(used to boost collagen)

To conclude.. there are MANY natural formulations out there that are vegan.

When you’re using plant-based ingredients like shea butter, avocado, argan etc – these are all from plants.

What about palm oil?

Well it is a plant – BUT it’s use has caused destruction of rainforest habitat.

If your reason for going vegan is ethical then palm oil may not be for you.

Although I am a carnivore, I do not use palm oil in my products.

Will I be going for the official ‘Vegan Society’ accreditation?

No – the cost is huge in both energy, time and money. And those costs would need to be passed on. No thanks. It’s the same rational behind having organic Soil Association or Ecocert certification – it could be done but would mean raising prices.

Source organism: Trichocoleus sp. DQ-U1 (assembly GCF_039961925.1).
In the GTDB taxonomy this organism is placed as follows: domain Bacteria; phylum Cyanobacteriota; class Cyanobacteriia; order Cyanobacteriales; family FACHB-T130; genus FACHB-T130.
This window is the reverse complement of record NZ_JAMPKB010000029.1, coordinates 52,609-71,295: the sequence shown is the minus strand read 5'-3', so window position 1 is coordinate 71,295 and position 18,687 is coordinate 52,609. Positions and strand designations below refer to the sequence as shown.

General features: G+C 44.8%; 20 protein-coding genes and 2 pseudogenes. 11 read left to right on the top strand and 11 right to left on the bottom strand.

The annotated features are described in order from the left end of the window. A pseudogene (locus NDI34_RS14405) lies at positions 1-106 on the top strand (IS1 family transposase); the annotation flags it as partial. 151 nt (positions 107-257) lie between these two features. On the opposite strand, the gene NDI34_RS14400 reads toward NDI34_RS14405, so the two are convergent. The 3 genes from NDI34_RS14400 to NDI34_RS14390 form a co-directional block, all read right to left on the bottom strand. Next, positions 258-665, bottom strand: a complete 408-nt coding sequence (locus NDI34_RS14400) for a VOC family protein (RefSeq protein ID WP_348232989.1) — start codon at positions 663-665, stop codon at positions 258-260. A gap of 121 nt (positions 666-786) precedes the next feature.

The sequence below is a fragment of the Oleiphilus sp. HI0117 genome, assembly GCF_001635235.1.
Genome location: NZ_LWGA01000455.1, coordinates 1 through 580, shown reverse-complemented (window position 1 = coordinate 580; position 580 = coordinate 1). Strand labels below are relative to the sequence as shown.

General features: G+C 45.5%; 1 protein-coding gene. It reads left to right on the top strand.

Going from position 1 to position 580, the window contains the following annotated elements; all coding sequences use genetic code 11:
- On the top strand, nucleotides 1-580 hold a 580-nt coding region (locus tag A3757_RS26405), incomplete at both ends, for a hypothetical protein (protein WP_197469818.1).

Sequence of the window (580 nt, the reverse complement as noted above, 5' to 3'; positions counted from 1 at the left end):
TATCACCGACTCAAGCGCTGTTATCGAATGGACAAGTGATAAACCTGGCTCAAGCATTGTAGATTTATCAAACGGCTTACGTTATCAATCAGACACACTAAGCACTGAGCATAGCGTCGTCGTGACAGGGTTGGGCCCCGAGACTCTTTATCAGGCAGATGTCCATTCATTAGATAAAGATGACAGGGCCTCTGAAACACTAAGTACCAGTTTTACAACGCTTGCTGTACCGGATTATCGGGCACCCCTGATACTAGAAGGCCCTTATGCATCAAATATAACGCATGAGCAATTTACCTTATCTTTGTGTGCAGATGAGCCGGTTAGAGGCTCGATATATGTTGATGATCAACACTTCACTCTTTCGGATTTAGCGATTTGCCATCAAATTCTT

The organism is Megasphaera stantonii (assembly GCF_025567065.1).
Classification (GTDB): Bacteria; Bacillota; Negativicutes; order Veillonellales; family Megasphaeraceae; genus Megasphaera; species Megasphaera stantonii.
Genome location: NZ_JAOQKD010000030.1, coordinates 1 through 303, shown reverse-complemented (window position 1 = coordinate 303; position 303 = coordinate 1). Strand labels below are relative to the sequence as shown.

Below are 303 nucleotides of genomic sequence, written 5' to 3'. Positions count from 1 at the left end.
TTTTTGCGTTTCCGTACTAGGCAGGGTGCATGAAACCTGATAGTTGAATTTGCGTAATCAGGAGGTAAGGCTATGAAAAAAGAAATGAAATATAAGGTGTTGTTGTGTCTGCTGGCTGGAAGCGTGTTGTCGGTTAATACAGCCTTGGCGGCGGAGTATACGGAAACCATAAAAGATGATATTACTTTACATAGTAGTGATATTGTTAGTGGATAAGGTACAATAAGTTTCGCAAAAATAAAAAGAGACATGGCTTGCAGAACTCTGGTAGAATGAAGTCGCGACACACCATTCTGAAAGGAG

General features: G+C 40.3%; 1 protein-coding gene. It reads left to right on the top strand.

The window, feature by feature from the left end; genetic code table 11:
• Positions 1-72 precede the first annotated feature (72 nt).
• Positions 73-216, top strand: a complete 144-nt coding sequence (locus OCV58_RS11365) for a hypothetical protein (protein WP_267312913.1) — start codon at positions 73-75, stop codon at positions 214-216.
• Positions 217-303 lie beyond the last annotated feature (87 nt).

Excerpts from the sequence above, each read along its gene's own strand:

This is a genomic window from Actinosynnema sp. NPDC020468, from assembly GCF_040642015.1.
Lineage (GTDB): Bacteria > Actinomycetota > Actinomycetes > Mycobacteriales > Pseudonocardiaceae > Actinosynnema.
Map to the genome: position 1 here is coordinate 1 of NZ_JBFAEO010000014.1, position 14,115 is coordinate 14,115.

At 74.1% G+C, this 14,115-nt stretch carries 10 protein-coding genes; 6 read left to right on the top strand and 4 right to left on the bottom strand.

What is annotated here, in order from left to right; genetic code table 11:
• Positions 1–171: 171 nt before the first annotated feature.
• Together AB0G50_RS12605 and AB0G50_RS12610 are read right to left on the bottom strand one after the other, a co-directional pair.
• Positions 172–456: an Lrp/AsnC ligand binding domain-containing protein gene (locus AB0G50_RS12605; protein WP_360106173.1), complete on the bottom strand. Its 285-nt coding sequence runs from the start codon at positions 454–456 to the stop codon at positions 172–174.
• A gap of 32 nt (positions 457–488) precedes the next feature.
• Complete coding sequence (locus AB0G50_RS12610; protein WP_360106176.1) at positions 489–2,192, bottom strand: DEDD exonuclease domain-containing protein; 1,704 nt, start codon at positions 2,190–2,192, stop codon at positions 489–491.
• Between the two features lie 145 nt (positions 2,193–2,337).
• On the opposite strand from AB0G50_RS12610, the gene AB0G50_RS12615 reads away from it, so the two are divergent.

I already went the palm oil free route back in 2012 before saving the rainforests were mainstream trendy!!

And at the end of the day, any woman concerned about what she uses on her face, can check ingredients labels, ask questions and do her own research.

Order your Try-Me Experience today

Is Glow Skincare suitable for vegans?

Yes!!

All the products, except lip balm which contains beeswax to harden it, are suitable for vegans. They are made from organic plant-based ingredients… zero palm oil. Handcrafted by me in a small studio in Devon – no child labour!! My recipes are powerful so that you don’t need to buy loads of things. A simple routine, plant-based, for a healthy biome, that is kind to the planet.

Glow Skincare – good for the planet, clean plant-based ingredients that respect your skin biome.

Review by Kim Thalheimer
Review by Kim Thalheimer
wendy gardner

About Me

Wendy Gardner is the skincare alchemist at Glow Skincare. When she's not making creams or writing updates, she likes to draw, sew, drink tea and read great fiction!